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Racist graffiti found in Philadelphia Catholic school bathroom, police investigating

The incident in February at Little Flower Catholic High School for Girls is the second of its kind at a local Catholic school in roughly a year.

(Philadelphia Inquirer)

The Archdiocese of Philadelphia is once again responding to an incident of racism, following the discovery of anti-Black graffiti in a bathroom at Little Flower Catholic High School for Girls in Hunting Park.

The archdiocese has not publicly acknowledged the incident, but a spokesperson shared with BCM a letter school administrators sent to students’ families on Feb. 28, the day of the discovery. It describes the writing found in a stall as “racially charged” and “a general threat against the safety of our school.”

The letter does not specify the text of the graffiti, but local reports indicate that it read, “The Blacks [sic] girls here need to die.” along with a disparaging message about Black History Month. (Little Flower High’s student body is majority Black and brown.)

The incident has striking similarities to an incident almost exactly a year ago in the archdiocese, at St. Hubert Catholic High School For Girls in the Holmesburg neighborhood. In that case, a video posted by students from the school went viral online, also ridiculing Black History Month and additionally featuring pupils in blackface. The offending students were later expelled.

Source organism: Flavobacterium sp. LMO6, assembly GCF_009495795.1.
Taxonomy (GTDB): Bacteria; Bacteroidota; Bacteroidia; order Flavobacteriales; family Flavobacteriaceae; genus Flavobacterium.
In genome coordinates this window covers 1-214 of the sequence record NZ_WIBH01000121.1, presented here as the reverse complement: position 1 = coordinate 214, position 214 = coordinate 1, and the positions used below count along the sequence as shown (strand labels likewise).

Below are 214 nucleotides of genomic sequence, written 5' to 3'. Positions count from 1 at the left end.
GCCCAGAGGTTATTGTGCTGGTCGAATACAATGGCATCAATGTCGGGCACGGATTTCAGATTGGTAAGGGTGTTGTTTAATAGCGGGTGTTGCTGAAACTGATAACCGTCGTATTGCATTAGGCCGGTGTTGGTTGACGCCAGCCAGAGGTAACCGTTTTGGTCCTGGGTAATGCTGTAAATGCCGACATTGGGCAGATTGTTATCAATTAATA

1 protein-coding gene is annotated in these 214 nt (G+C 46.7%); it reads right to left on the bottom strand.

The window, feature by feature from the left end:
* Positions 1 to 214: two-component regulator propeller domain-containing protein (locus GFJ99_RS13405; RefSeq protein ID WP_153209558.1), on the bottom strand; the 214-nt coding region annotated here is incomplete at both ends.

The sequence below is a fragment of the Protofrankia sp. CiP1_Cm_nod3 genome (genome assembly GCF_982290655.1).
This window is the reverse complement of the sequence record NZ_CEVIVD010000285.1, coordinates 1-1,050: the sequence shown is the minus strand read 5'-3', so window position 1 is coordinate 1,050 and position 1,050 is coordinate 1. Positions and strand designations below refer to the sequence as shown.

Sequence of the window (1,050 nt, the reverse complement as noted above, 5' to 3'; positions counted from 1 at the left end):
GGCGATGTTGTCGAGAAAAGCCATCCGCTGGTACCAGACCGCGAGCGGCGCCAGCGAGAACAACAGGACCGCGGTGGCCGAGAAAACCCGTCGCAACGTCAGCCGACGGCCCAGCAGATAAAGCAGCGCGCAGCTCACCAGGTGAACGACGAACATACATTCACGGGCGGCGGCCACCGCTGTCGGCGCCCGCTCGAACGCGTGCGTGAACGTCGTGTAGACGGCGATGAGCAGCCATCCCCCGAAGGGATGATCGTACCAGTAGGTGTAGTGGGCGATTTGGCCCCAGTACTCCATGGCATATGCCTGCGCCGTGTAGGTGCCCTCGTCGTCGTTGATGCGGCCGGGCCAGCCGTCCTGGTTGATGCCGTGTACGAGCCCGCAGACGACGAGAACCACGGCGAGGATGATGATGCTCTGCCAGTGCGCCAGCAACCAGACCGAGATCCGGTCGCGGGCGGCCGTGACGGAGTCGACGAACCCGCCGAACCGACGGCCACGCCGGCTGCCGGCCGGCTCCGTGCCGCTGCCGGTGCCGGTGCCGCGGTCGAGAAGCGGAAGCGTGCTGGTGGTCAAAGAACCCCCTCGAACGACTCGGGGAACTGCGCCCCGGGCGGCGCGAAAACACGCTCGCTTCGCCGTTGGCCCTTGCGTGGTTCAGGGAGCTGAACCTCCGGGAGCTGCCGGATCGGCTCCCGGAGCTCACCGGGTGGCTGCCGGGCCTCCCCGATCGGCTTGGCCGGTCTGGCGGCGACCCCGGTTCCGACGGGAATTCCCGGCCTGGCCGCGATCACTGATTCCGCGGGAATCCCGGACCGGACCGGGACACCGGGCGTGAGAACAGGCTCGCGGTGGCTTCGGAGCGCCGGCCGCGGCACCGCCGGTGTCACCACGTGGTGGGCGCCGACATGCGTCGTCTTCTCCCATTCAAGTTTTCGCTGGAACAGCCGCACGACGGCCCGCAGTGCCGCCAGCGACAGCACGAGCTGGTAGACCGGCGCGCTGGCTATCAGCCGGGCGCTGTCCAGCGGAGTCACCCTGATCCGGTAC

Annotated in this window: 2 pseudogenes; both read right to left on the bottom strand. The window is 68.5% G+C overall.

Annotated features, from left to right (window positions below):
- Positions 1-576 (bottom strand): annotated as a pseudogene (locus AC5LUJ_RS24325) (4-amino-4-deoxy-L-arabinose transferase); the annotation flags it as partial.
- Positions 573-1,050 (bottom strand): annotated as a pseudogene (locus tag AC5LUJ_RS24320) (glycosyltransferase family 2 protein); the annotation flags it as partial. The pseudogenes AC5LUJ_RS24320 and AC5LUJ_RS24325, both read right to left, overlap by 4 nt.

Racist graffiti is not new to Little Flower High, as messages reading “Whites Rule America” and “I love Hitler!” were found in a bathroom in 2017. That same year, the school was noted as part of an anti-bias training program run by the Anti-Defamation League.

Following the latest discovery of racist graffiti, Archbishop Nelson J. Pérez of Philadelphia expressed a message of disappointment in a letter to the Little Flower High community.

“As I’ve said before many times, racism is a mortal sin and an attack on God’s most precious gift, that of human life. Racism is a vile evil. It has no place in our hearts, our lives, our Church, or our schools,” he wrote on March 1.

“When identified, those responsible for this behavior will face severe consequences. They have reopened deep and ugly wounds that debilitate our Church and our community-at-large. In my heart, I know that these actions do not represent you or what Little Flower stands for.”

The same day, school administrators informed families that the Philadelphia Police Department is conducting an investigation of the graffiti. No involved students had been publicly identified as of Wednesday afternoon and school officials did not immediately respond to a request for comment.

One of the Blackest major cities in the country, Philadelphia is home to numerous parishes and Catholic schools with a significant Black population. Even so, archdiocesan schools have experienced a number of racist incidents involving students in recent years, such as at St. Hubert and in 2021 at Archbishop Ryan High School.

Little Flower High faculty and staff are said to be partnering with a local Catholic university for professional development related to social-emotional health, and with Archbishop Pérez’s Commission on Racial Healing.

“Little Flower takes great pride in its long history of being a welcoming and culturally diverse community which empowers young women to become contributing members of the Church and society,” officials said in their latest letter to the school community on the racist graffiti.

“Please be assured that every aspect of this matter is being taken seriously and being handled as swiftly as possible.”

Nate Tinner-Williams is co-founder and editor of Black Catholic Messenger.

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